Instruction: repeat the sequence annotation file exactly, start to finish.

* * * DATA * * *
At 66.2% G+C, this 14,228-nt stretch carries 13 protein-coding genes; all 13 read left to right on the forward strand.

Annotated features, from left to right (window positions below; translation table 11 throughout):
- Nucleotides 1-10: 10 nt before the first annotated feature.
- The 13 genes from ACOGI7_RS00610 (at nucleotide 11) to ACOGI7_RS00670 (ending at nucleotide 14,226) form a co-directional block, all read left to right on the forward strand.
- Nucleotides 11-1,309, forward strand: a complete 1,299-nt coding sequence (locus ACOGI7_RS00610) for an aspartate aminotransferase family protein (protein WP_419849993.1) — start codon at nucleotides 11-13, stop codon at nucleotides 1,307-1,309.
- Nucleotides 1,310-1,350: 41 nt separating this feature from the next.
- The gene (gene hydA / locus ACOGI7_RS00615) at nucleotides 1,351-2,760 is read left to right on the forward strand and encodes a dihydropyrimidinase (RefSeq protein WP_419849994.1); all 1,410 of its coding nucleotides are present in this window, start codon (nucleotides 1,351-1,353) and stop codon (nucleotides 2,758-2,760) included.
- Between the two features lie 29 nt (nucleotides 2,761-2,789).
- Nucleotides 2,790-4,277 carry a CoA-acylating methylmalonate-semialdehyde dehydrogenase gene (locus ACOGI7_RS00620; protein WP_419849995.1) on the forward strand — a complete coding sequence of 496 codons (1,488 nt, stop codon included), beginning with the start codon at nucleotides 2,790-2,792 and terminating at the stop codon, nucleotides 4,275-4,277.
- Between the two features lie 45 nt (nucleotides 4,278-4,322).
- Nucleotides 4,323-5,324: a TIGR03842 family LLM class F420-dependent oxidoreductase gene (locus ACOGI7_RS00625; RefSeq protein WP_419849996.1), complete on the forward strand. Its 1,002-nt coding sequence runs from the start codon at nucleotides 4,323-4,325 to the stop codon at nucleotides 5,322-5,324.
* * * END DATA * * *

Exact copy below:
At 66.2% G+C, this 14,228-nt stretch carries 13 protein-coding genes; all 13 read left to right on the forward strand.

Annotated features, from left to right (window positions below; translation table 11 throughout):
- Nucleotides 1-10: 10 nt before the first annotated feature.
- The 13 genes from ACOGI7_RS00610 (at nucleotide 11) to ACOGI7_RS00670 (ending at nucleotide 14,226) form a co-directional block, all read left to right on the forward strand.
- Nucleotides 11-1,309, forward strand: a complete 1,299-nt coding sequence (locus ACOGI7_RS00610) for an aspartate aminotransferase family protein (protein WP_419849993.1) — start codon at nucleotides 11-13, stop codon at nucleotides 1,307-1,309.
- Nucleotides 1,310-1,350: 41 nt separating this feature from the next.
- The gene (gene hydA / locus ACOGI7_RS00615) at nucleotides 1,351-2,760 is read left to right on the forward strand and encodes a dihydropyrimidinase (RefSeq protein WP_419849994.1); all 1,410 of its coding nucleotides are present in this window, start codon (nucleotides 1,351-1,353) and stop codon (nucleotides 2,758-2,760) included.
- Between the two features lie 29 nt (nucleotides 2,761-2,789).
- Nucleotides 2,790-4,277 carry a CoA-acylating methylmalonate-semialdehyde dehydrogenase gene (locus ACOGI7_RS00620; protein WP_419849995.1) on the forward strand — a complete coding sequence of 496 codons (1,488 nt, stop codon included), beginning with the start codon at nucleotides 2,790-2,792 and terminating at the stop codon, nucleotides 4,275-4,277.
- Between the two features lie 45 nt (nucleotides 4,278-4,322).
- Nucleotides 4,323-5,324: a TIGR03842 family LLM class F420-dependent oxidoreductase gene (locus ACOGI7_RS00625; RefSeq protein WP_419849996.1), complete on the forward strand. Its 1,002-nt coding sequence runs from the start codon at nucleotides 4,323-4,325 to the stop codon at nucleotides 5,322-5,324.